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Dish of the Day: Chefs of tomorrow

Dan Doherty
169092179 199x300 Dish of the Day: Chefs of tomorrow

(Getty Images)

This week I had the pleasure of cooking with the apprentices of Jamie Oliver’s Fifteen restaurant, in their final week before graduation. As a guest chef, I was to spend a few hours in the kitchen with them, cook and chat and hopefully give some advice to help them when they are released into the wild, so to speak.

Now, Mr Oliver has divided opinion recently, what with his thoughts on British kids vs immigrant workers but, I have to say, what he is doing at Fifteen is both inspirational and life changing.

Chatting to one kid, whilst he is basting a slow braised lambs shoulder with a beautiful braising liquor, he tells me how a year ago he was in prison, having been involved with gangs, and that now, with this opportunity, he has a purpose, that his co-chefs are his family, as he has non of his own, and that he is actually quite scared to leave the restaurant (one condition of the scheme is that they can’t work in any of Jamie Oliver’s restaurants for a year, which is contrary to the common accusation that he is doing this purely to staff his own restaurants) but that he is exited to push on and learn more so he can prove himself and hopefully return and pay back “Mr Oliver” for his trust and faith in him.

John Rotherham, the new Executive chef, has a tough job his hands. His food is top notch, and he is fighting a hard to convince everyone that the restaurant has changed. Whilst doing that he is managing some potentially vulnerable kids, and he does it well. A balance of tough love and moral support, he walks the line very well.The support from the foundation is great too, father like figures are nurturing them all the way, good cop bad cop style, like any good father does.

Fighting drug addiction, resisting going back to gangs, bad family life, all of this and more, yet these kids are cooking, and cooking well. They care, they are driven and they know full well that his is the last chance for some of them. I’m inspired by them and by Jamie, to make a difference, and to not write people off. I’ve often said that kitchens are a great place to distract yourself if you have things on your mind, and now I believe it even more.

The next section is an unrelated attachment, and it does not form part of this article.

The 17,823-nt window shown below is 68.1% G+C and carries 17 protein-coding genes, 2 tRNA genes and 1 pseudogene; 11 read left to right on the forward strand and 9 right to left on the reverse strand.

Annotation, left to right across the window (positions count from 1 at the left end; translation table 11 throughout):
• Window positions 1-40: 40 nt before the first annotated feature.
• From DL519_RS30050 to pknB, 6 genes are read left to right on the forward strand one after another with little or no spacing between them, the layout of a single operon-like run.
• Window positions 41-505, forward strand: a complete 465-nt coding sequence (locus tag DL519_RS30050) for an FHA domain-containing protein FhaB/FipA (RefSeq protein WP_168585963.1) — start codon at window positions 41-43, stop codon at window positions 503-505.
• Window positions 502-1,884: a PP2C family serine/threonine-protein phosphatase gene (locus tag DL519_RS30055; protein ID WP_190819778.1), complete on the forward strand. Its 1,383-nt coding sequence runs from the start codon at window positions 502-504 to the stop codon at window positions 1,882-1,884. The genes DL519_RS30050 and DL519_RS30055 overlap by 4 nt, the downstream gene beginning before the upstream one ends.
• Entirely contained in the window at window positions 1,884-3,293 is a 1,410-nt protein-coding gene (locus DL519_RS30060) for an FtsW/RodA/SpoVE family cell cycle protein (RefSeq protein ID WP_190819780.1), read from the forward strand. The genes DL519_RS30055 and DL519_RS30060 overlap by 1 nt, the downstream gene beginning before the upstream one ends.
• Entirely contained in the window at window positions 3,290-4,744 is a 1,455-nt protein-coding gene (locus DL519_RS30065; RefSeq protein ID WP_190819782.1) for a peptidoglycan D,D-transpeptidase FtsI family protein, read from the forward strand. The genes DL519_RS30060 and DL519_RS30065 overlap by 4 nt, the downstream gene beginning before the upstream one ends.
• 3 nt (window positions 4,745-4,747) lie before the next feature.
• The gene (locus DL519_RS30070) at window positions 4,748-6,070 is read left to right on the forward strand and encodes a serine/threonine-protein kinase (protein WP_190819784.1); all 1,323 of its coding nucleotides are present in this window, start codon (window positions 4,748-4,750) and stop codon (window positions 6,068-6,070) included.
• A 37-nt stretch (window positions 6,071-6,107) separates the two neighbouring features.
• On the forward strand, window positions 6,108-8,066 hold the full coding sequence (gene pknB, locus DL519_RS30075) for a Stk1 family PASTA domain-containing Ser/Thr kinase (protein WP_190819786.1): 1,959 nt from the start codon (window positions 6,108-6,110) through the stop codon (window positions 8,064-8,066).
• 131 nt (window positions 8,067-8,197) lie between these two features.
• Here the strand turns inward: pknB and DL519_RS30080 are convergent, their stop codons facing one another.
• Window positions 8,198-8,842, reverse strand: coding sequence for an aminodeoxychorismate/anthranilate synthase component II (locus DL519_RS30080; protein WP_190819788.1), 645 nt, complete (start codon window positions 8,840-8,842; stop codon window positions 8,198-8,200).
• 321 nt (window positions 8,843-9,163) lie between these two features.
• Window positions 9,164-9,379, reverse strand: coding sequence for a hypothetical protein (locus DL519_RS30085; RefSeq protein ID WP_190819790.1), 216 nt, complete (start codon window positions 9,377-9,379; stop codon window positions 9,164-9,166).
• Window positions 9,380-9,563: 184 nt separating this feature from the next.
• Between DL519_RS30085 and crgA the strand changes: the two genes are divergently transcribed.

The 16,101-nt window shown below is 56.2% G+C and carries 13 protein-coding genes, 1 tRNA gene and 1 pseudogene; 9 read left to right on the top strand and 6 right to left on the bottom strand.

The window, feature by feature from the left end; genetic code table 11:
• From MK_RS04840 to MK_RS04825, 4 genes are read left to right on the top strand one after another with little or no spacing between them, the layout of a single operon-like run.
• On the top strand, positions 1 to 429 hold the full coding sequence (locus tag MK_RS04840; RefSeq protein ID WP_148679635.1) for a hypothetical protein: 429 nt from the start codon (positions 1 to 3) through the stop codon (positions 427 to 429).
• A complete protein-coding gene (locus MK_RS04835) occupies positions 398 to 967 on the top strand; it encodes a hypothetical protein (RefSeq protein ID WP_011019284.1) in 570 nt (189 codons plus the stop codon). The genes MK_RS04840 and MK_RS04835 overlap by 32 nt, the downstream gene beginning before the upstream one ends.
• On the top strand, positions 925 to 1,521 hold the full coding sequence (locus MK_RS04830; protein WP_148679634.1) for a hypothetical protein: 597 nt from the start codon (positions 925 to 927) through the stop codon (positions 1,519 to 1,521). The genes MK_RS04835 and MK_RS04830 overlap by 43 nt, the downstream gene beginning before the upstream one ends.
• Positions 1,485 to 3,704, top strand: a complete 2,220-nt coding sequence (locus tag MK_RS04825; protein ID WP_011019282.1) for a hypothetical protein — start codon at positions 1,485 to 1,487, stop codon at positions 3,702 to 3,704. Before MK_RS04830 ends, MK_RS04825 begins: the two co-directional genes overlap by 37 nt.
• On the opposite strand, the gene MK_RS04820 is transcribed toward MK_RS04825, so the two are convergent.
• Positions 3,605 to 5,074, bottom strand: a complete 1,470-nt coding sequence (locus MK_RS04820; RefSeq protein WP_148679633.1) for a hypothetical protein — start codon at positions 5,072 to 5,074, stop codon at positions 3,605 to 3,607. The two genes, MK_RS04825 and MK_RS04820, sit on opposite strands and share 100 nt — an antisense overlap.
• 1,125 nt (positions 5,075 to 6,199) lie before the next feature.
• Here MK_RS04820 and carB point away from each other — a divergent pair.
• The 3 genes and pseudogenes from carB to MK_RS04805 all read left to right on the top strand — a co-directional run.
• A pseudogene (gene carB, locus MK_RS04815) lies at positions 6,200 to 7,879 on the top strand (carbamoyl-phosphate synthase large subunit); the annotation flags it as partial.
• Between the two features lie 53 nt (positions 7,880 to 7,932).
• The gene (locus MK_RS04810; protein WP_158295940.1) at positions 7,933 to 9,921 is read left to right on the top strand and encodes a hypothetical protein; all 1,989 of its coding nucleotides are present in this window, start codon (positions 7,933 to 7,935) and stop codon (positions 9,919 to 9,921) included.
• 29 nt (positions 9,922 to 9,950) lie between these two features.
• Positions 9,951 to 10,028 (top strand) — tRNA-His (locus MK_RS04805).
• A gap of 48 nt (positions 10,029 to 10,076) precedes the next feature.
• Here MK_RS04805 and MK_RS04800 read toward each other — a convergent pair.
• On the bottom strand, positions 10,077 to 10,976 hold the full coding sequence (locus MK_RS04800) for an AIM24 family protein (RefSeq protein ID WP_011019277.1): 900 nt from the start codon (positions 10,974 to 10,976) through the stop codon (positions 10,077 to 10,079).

I honestly don’t care if he is rich, if its easier for him to be generous, or if he is opening a fast food place contrary to his preaching of healthy food. Jamie Oliver means well, and even if he is in it for the money, the by-product is positive, which is more than can be said for a lot of other people with cash. In an industry screaming for staff, he is paying for their education, then sending them out in the industry, which is just what we need.

@DanDoherty_ and duckandwaffle.com

For more information visit www.eatplaylove2013.com

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  • hayneman

    With all the predictable, negative recent publicity it’s refreshing to be reminded of the truly beneficial nature of Oliver’s 15 project. I worked on the tv series ‘Jamie’s Kitchen’ when it was all a new, untried venture and can vouch for his genuine wish to help youngsters who started with less than he did. And yet it was truly surprising how many of the youngsters simply didn’t realise the tremendous opportunity they were being given, so slacked and skived. But even then, Oliver didn’t write them off but spent time convincing and cajoling them to stick with the project and make a success of themselves. Sure, he makes a lot of money (and why not) but at least he’s putting a lot back, unlike Cowell et al…


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